Gateway E-155-C Features and Options

Gateway offers customers the ability to customize quite a few aspects of this particular notebook. Here's a quick overview of the major configuration options available on the E-155-C, not counting any external accessories or peripherals.

Gateway E-155-C System Configuration Options
Processor Core 2 Duo U7500/U7600
Chipset Intel 945GM + ICH7-M DH
FSB Speeds 533 MHz
Memory Speeds DDR2-533
Memory Slots 2 x SO-DIMM, 512MB up to 4GB, DDR2, Dual Channel supported
Graphics Intel GMA 950
Display 12.1" WXGA (1280x800) Touch-Sensitive
Expansion Slots 1 x PC Card type II
2 x mini-PCI (internal) - one occupied by WiFi
Hard Drive 60/80/120GB 5400RPM, 80/100GB 7200RPM
Optical Drive 24X Combo CD-RW/DVD-ROM, 8X DVD+/-RW DVD-RAM
Networking/Communications Integrated 10/100/1000 Ethernet and V.90 56K Modem
Intel 3945ABG (802.11A/B/G) Mini PCI Wireless
Audio 24-bit High Definition Audio with 2.0 Speakers
Left Ports Flash reader (SD, MS/Pro, MMC)
1 x VGA
1 x Gigabit Ethernet
1 x PC Card Type II
Docking Station Connection
Right Ports 2 x USB2.0
Optical Drive<.br>1 x 4-pin FireWire
Front Ports None
Back Ports Modem jack (RJ-11)
Power Connector
Keyboard 83 Key QWERTY (US)
Extras Fingerprint Reader
Touch-sensitive display with tablet interface
Stylus with five replacement tips
Six configurable quick-launch buttons (below LCD)
Battery Options 4-Cell 38.5WHr
6-Cell 57.7WHr
8-Cell (TBD)
Dimensions 11.9"x9.9"x1.17" (LxWxH)
4.85 lbs. (4-cell battery)
5.07 lbs (6-cell battery)
Power Adapter 65W
Operating System Windows XP Tablet Edition
Windows Vista Home Premium 32-bit
Windows Vista Business 32-bit

Given its compact size, it's not too surprising that there are many components which can't be upgraded. Your only choices for the processor are a Core 2 Duo U7500, an ultra low voltage 1.06 GHz 2MB shared cache chip, or the slightly faster U7600 (1.20GHz 2MB). Likewise on the graphics, your only choice is to use the integrated Intel GMA 950 that comes with the 945GM chipset. If you're looking for the ultimate in high-performance computing, the E-155-C definitely isn't going to satisfy. On the other hand, having a dual core processor that runs at 0.900V (or 0.875V at the lowest 800 MHz speed the CPU enters during idle periods) means you get at least decent performance for typical business tasks while potentially improving battery life. If you couldn't tell, this notebook does not use the new Santa Rosa platform - not that it really matters in this case.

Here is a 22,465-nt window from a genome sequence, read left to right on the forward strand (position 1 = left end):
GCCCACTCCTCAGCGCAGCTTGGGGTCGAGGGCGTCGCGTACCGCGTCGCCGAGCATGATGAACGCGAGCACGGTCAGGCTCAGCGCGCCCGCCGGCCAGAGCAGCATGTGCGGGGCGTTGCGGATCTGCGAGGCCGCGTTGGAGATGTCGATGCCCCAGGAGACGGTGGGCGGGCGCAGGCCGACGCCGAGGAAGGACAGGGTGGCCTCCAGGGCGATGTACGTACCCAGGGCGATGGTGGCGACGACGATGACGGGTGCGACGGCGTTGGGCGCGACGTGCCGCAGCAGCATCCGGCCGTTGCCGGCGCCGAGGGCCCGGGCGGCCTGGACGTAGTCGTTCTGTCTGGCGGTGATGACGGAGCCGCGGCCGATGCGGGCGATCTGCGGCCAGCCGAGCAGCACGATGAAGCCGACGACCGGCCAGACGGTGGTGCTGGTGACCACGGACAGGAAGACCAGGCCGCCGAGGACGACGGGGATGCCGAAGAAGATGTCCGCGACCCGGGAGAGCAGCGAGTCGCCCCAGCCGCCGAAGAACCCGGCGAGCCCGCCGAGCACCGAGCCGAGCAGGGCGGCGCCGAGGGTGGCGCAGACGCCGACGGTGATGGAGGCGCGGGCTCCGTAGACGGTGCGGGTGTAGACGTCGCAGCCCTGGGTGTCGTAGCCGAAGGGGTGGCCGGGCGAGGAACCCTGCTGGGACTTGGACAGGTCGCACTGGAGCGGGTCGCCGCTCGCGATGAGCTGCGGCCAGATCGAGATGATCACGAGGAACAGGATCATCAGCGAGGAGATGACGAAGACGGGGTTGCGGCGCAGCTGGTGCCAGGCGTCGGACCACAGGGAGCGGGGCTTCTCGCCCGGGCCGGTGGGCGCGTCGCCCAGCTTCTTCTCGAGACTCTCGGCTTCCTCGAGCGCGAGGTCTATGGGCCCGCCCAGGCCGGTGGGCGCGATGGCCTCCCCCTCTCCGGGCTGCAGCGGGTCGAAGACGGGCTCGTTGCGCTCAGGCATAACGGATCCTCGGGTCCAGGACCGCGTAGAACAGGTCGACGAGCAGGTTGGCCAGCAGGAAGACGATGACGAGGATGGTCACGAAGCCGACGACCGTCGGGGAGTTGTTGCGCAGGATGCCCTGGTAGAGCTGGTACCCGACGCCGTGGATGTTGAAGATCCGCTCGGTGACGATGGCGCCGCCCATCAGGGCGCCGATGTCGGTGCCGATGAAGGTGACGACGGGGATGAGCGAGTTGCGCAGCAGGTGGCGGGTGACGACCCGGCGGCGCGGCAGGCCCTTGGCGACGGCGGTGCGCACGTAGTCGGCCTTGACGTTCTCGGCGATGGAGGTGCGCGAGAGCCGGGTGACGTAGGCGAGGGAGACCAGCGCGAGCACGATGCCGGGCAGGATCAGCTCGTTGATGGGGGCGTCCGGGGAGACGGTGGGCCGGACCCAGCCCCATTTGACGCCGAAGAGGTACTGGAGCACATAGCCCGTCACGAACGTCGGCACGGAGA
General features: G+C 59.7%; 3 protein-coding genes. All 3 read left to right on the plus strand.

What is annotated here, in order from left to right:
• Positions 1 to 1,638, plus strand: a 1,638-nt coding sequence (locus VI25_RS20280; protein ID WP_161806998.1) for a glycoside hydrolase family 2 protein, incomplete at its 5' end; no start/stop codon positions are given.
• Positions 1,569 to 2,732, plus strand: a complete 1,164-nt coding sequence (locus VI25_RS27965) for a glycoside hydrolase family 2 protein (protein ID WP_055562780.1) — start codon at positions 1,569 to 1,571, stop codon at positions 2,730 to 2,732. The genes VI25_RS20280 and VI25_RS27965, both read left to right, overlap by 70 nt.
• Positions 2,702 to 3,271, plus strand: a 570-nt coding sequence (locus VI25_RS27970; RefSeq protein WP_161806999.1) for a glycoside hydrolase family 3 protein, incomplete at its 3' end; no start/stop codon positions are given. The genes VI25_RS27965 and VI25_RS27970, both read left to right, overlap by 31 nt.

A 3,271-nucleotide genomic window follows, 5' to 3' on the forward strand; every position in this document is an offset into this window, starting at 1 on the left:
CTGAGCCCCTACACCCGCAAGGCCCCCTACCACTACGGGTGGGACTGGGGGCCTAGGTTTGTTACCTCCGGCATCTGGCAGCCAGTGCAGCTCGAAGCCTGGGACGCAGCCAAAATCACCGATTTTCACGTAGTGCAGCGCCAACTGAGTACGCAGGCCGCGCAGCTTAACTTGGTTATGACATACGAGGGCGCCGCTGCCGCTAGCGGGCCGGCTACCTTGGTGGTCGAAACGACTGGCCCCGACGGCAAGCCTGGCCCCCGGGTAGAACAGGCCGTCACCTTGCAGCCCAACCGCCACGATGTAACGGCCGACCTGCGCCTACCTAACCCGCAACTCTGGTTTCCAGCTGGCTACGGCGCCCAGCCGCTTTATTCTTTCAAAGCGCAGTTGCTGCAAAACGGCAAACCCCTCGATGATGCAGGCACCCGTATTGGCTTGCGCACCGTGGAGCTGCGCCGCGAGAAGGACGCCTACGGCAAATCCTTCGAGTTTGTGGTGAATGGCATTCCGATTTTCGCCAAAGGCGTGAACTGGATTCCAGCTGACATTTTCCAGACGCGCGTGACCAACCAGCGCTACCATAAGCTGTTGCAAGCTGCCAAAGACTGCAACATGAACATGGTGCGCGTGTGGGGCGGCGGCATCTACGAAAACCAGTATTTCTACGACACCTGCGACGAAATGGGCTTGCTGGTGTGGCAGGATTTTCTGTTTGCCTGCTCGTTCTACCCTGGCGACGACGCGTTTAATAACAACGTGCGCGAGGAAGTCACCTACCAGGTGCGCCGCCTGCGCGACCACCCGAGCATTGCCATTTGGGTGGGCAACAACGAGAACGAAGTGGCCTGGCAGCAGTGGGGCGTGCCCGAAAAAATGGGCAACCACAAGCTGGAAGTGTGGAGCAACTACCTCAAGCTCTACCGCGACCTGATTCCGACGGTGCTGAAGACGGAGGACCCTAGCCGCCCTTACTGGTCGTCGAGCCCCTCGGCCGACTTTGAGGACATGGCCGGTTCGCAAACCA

In other areas, you still get a reasonable amount of choice. Like the majority of modern laptops, the E-155-C comes with two DDR2 SO-DIMM slots. You can even install 4GB (at the cost of battery life); just remember to purchase a 64-bit operating system if you want to properly utilize more than 2GB of RAM. It appears that for power saving reasons, memory bandwidth is also limited to DDR2-533. Our test system came equipped with Samsung DDR2-667 memory, but it was running at 533 with 4-4-4-12 timings instead of 667 at 5-5-5-15 timings. Considering the relatively slow speed processor, there's likely very little difference in performance between the two memory speeds, so limiting the memory to DDR2-533 in order to improve battery life makes sense.

Did we just mention 64-bit operating systems? Well, unless you want to do it on your own, Gateway is not currently allowing the selection of a 64-bit OS, Vista or otherwise. The cost of a 4GB upgrade is also exorbitantly expensive right now (roughly $800 per SO-DIMM), and again considering the intended use we feel that a 2GB memory configuration makes the most sense. The OS choices at present consist of Windows XP Tablet Edition, Vista Home Premium, or Vista Business - again, all 32-bit versions.

Storage choices are pretty typical, and somewhat surprisingly Gateway offers relatively high performance models. Hard drive sizes range from 60GB up to 160GB, with either 5400 or 7200 RPM spindle speeds. Optical drive options consist of either a DVD-ROM/CD-RW combo drive or a typical 8X multifunction DVD burner (with DVD-RAM support). HD-DVD and Blu-ray drives are not supported as potential upgrades.